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Stick Your "Mummy Wars" Advert Up Your.....

If another person tells me I MUST see the "mummy wars advert", I might just spontaneously combust.

First, I have (as I said on Facebook) got to acknowledge from a marketing perspective,  the genius that is this advert.  It's so clever that whoever had this brainchild, deserves the mother of all bonuses and a good month or two all inclusive in the Caribbean.

It's so good that midwives and breastfeeding advocates who would never share a formula advert, have passed it on around.

"Oh, I didn't realise it was for formula" I've repeatedly been told.  Nope that's right, some versions have been edited to remove all traces of the brand before sharing.

So how, you might be wondering - can an advert be so incredibly sensational, when you don't even take away from it what product it's for?  Isn't that pointless?  What's my beef if it doesn't even give the name of a formula company?

The reality is if you're one of two leading USA brands, it doesn't really matter if you name your product.
Anything that undermines breastfeeding is a win for them.  And this does that so spectacularly on a subliminal level, that they don't need to blaze a logo.  In fact, it's far better if you don't make that connection, because many people I've seen share this would never share something clearly advertising formula.

Making it all just seem benign, harmless, fun.  It's only asking everyone to be nice to each other, and we all support that right?  Isn't that a message that needs sharing?  Surely if not you're one of the uptight, judgy mothers depicted in their ad?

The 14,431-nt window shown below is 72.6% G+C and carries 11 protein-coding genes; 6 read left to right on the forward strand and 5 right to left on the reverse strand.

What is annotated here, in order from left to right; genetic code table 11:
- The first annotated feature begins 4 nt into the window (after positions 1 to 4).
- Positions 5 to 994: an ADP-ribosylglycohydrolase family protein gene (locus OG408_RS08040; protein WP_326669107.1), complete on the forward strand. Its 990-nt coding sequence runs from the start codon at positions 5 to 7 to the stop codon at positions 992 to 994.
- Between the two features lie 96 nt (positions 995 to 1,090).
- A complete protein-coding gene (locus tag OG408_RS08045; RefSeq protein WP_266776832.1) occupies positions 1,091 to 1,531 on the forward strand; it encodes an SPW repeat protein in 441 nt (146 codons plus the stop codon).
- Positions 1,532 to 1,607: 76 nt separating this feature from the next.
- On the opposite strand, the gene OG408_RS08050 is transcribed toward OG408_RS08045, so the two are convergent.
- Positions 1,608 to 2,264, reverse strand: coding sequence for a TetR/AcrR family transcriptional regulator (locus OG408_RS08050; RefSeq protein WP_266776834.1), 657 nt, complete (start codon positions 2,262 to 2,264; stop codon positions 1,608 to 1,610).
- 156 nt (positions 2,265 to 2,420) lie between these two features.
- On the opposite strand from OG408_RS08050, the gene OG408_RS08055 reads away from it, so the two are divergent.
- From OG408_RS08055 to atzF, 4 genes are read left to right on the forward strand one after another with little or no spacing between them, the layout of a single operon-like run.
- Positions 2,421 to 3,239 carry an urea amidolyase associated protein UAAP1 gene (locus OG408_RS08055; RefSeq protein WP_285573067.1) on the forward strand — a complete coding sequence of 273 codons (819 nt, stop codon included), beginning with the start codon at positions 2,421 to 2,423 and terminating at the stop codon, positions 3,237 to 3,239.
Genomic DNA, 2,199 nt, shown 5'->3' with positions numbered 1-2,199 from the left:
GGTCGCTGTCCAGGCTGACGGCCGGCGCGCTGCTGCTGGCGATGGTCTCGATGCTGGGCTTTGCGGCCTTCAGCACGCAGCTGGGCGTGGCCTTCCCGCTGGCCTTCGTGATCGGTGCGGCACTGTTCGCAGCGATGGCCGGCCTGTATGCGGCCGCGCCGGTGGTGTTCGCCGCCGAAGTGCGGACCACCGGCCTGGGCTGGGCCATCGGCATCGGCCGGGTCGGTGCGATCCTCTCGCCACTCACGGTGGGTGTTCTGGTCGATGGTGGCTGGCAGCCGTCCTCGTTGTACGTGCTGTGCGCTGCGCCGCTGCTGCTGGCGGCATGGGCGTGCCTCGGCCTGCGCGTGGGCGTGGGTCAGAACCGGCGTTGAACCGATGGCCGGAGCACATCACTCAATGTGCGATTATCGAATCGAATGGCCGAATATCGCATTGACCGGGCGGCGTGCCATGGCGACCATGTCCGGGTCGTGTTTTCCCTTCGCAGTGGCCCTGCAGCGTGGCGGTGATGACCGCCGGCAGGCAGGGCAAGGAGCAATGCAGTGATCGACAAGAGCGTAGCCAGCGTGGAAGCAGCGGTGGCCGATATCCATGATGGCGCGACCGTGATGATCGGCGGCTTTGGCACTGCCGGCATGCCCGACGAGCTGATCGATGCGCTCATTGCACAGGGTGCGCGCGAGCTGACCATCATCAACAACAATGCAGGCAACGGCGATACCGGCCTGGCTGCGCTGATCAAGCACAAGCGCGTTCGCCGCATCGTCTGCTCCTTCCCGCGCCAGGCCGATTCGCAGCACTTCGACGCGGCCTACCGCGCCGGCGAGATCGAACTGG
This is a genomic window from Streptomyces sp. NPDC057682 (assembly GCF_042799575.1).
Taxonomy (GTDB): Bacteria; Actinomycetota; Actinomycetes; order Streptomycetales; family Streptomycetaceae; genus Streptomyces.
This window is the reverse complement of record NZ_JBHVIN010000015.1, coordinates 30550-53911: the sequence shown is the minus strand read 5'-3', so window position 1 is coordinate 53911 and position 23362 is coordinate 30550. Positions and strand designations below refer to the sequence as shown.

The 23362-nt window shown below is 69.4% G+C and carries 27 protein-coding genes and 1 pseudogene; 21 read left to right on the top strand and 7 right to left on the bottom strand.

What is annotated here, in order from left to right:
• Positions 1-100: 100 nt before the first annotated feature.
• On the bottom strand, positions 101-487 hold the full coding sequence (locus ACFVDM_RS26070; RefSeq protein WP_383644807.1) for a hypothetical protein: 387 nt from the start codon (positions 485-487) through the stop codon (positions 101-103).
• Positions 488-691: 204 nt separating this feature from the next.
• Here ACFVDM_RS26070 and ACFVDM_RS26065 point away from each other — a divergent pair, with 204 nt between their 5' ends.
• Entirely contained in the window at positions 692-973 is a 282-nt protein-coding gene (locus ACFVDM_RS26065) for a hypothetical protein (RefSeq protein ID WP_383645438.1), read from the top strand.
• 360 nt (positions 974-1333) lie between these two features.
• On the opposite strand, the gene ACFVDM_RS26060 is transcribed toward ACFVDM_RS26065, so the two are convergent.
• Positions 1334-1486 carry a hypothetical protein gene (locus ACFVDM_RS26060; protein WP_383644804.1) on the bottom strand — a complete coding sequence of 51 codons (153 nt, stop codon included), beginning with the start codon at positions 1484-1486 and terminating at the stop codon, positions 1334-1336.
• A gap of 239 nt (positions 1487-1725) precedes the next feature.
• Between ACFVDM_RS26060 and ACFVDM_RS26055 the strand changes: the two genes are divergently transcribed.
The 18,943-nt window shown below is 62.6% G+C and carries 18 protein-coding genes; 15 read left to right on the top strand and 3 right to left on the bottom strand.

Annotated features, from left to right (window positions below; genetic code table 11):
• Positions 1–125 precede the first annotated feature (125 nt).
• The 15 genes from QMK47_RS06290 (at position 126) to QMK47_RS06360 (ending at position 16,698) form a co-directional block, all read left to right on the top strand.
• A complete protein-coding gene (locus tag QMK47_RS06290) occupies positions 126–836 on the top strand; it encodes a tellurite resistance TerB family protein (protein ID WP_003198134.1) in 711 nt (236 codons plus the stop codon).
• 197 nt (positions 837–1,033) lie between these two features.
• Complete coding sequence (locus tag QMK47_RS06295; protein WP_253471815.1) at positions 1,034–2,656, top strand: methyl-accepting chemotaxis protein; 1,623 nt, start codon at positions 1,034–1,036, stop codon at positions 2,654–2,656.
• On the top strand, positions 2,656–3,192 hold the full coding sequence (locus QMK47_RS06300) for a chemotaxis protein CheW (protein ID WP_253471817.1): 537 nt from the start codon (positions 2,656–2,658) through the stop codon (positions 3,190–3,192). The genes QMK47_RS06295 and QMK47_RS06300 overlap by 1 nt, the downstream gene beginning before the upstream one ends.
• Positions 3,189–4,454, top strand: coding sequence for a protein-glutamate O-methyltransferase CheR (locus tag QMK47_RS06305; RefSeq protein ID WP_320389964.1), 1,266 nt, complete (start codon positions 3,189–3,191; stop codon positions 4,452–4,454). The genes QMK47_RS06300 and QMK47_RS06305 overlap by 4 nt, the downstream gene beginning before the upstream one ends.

They discuss cloth versus disposable, work versus stay at home mum, breastfeeding versus bottle.

Because that's all feeding is right?  Another case of a simple parenting choice - there is no right or wrong, everything is equal.  If you don't agree, you're part of "the mummy wars".

And that's exactly how the advert is being received.  From Facebook:
"To me it just made the point that deep down there's no difference, whatever our choices. We're all just out to do what we believe is best for our own."
But let me tell you how the "mummy wars" came to be.

First you really need to read this post by dou-la-la, to understand where "breast is best" came from, and how we move from there to a belief "perfect parents breastfeed".  This by default makes those who don't breastfeed potentially feel inferior/judged/as though others are "smug".  Please also take a minute (if you really are genuinely interested in stopping the "mummy wars") to read this too.